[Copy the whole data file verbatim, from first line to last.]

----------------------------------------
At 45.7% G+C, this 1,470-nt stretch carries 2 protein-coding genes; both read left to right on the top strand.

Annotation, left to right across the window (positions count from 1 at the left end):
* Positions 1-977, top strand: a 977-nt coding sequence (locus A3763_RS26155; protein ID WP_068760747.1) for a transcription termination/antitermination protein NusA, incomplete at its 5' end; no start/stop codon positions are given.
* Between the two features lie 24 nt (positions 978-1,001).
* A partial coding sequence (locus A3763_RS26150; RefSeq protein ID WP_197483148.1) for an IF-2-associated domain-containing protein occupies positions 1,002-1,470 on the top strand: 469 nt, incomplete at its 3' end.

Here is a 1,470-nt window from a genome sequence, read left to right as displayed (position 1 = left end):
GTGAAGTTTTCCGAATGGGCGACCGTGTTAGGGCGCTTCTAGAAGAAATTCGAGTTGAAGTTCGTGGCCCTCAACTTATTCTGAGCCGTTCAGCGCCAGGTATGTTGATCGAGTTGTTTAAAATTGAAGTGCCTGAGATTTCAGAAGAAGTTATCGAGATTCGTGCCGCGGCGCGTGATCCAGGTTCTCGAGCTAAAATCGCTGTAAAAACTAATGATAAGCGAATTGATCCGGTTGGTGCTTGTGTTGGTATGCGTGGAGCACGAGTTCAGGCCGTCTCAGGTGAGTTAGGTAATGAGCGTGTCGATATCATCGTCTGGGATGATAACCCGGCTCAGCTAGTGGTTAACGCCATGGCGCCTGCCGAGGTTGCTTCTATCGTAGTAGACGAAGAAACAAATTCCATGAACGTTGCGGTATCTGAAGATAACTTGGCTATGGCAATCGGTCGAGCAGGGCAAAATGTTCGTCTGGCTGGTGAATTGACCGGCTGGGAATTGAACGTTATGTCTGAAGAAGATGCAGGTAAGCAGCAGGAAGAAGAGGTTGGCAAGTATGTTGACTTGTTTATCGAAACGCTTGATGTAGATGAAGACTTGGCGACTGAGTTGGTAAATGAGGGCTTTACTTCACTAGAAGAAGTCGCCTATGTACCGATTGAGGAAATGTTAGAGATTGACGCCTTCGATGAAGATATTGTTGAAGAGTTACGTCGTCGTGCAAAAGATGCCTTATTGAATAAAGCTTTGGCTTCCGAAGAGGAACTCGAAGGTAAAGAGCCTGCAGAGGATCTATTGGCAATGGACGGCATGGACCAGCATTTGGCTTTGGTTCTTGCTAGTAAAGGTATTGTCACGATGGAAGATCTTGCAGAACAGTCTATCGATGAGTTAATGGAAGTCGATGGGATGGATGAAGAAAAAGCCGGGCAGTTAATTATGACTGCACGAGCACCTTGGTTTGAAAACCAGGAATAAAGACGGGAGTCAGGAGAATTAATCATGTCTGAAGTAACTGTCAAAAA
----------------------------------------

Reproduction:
At 45.7% G+C, this 1,470-nt stretch carries 2 protein-coding genes; both read left to right on the top strand.

Annotation, left to right across the window (positions count from 1 at the left end):
* Positions 1-977, top strand: a 977-nt coding sequence (locus A3763_RS26155; protein ID WP_068760747.1) for a transcription termination/antitermination protein NusA, incomplete at its 5' end; no start/stop codon positions are given.
* Between the two features lie 24 nt (positions 978-1,001).
* A partial coding sequence (locus A3763_RS26150; RefSeq protein ID WP_197483148.1) for an IF-2-associated domain-containing protein occupies positions 1,002-1,470 on the top strand: 469 nt, incomplete at its 3' end.

Here is a 1,470-nt window from a genome sequence, read left to right as displayed (position 1 = left end):
GTGAAGTTTTCCGAATGGGCGACCGTGTTAGGGCGCTTCTAGAAGAAATTCGAGTTGAAGTTCGTGGCCCTCAACTTATTCTGAGCCGTTCAGCGCCAGGTATGTTGATCGAGTTGTTTAAAATTGAAGTGCCTGAGATTTCAGAAGAAGTTATCGAGATTCGTGCCGCGGCGCGTGATCCAGGTTCTCGAGCTAAAATCGCTGTAAAAACTAATGATAAGCGAATTGATCCGGTTGGTGCTTGTGTTGGTATGCGTGGAGCACGAGTTCAGGCCGTCTCAGGTGAGTTAGGTAATGAGCGTGTCGATATCATCGTCTGGGATGATAACCCGGCTCAGCTAGTGGTTAACGCCATGGCGCCTGCCGAGGTTGCTTCTATCGTAGTAGACGAAGAAACAAATTCCATGAACGTTGCGGTATCTGAAGATAACTTGGCTATGGCAATCGGTCGAGCAGGGCAAAATGTTCGTCTGGCTGGTGAATTGACCGGCTGGGAATTGAACGTTATGTCTGAAGAAGATGCAGGTAAGCAGCAGGAAGAAGAGGTTGGCAAGTATGTTGACTTGTTTATCGAAACGCTTGATGTAGATGAAGACTTGGCGACTGAGTTGGTAAATGAGGGCTTTACTTCACTAGAAGAAGTCGCCTATGTACCGATTGAGGAAATGTTAGAGATTGACGCCTTCGATGAAGATATTGTTGAAGAGTTACGTCGTCGTGCAAAAGATGCCTTATTGAATAAAGCTTTGGCTTCCGAAGAGGAACTCGAAGGTAAAGAGCCTGCAGAGGATCTATTGGCAATGGACGGCATGGACCAGCATTTGGCTTTGGTTCTTGCTAGTAAAGGTATTGTCACGATGGAAGATCTTGCAGAACAGTCTATCGATGAGTTAATGGAAGTCGATGGGATGGATGAAGAAAAAGCCGGGCAGTTAATTATGACTGCACGAGCACCTTGGTTTGAAAACCAGGAATAAAGACGGGAGTCAGGAGAATTAATCATGTCTGAAGTAACTGTCAAAAA